Understanding security and prosperity in the time of Covid-19

Responding to an emerging crisis with critical analysis, insight and information

The coronavirus outbreak is changing how we secure nuclear material, manage supply chains, and engage with our allies and adversaries

As the world changed dramatically, Stimson researchers got to work providing insight and analysis on how covid-19 will impact foreign policy, supply chains, and regional security

In March, the world changed dramatically with the onset of the coronavirus pandemic. Stimson was able to respond quickly: Our staff transitioned to remote work and we continued to pursue our mission in this new environment. With  COVID-19 now the top problem facing the global community, our researchers were quick to apply their deep expertise to the wide range of potential impacts, providing in-depth analysis to a wide range of stakeholders and the public on the pandemic’s impact on everything from export controls to the nonproliferation regime, from nuclear issues on the Korean peninsula to U.S. arms sales. Of particular note, our regional experts generated early analysis on pandemic response in Asia , identifying lessons in those countries’ experience. We will continue to provide actionable analysis and practical solutions to this ongoing international crisis in the months and years to come.  

Supply Chain Management 

The pandemic is affecting defense companies’ ability to procure parts and components from countries that have reduced their defense operations, highlighting the need for better awareness and visibility into critical supply chains.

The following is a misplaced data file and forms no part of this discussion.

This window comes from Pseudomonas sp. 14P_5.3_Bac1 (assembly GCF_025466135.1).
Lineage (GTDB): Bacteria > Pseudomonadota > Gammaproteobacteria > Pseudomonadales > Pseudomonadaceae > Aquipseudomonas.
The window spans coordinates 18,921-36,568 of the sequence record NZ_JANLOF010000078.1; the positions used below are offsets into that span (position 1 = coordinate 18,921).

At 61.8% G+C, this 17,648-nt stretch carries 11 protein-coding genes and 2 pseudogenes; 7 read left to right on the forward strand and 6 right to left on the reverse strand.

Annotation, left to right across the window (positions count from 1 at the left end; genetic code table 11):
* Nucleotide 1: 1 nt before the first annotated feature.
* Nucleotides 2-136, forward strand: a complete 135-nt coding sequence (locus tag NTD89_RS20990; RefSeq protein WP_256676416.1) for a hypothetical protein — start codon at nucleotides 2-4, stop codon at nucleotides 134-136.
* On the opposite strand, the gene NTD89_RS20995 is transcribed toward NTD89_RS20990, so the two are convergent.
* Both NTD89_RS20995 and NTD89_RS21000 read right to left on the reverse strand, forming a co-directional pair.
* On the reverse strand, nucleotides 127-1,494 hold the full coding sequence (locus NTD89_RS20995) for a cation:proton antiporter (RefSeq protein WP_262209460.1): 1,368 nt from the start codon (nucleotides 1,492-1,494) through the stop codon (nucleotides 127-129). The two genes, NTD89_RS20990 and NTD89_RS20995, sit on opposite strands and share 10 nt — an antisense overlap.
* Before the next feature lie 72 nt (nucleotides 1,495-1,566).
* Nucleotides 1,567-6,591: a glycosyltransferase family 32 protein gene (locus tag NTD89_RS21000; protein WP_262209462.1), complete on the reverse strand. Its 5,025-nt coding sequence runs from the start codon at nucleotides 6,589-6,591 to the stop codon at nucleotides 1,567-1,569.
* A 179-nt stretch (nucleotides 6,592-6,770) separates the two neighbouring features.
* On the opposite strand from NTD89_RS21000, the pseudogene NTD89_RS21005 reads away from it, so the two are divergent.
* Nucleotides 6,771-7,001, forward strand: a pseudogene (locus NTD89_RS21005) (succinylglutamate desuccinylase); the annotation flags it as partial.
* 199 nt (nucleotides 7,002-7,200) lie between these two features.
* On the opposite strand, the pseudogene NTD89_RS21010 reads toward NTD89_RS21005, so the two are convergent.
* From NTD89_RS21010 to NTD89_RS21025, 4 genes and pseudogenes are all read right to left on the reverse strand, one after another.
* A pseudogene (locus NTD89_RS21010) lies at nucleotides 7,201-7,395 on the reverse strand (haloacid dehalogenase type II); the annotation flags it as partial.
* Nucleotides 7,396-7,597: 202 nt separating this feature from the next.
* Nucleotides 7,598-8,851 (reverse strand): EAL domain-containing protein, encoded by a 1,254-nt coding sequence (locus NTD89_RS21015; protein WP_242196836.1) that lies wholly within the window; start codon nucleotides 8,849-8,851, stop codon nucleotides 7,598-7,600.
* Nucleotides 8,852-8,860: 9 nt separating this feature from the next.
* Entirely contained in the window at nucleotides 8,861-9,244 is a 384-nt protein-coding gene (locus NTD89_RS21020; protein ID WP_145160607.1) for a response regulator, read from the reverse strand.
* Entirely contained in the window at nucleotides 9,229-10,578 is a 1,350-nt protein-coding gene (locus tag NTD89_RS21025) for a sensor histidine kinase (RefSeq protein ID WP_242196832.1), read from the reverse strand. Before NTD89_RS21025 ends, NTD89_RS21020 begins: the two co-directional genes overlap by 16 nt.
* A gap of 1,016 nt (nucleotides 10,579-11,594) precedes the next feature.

Compliance in export controls has not been disrupted, as many of these functions are already paper-based and do not require physical interactions. However, the pandemic experience may accelerate additional use of computerized records to identify patterns, as officials look for ways to minimize physical interactions.  

Material Security and Control  

The international organizations charged with preventing the proliferation of biological and chemical weapons are delaying scheduled inspections while trying to shore up online presence and bracing for the impact of national budget cuts on their financial health. 

At U.S. nuclear facilities, employees are working longer hours and businesses are coping with infections among staff. The International atomic Energy Agency has created a network to help nuclear operators share information and best practices in their response. 

Regional Security 

The pandemic has complicated already strained talks between the United States, Republic of Korea, and the DPRK as North Korea has made sanctions relief during the pandemic a top demand.  

Existing regional security concerns in Kashmir threaten to draw attention away from the fight against covid-19 as the number of infections begin to grow. 

Read More 

Find more of Stimson’s work on the effects of Covid-19 in Asia and on global security.

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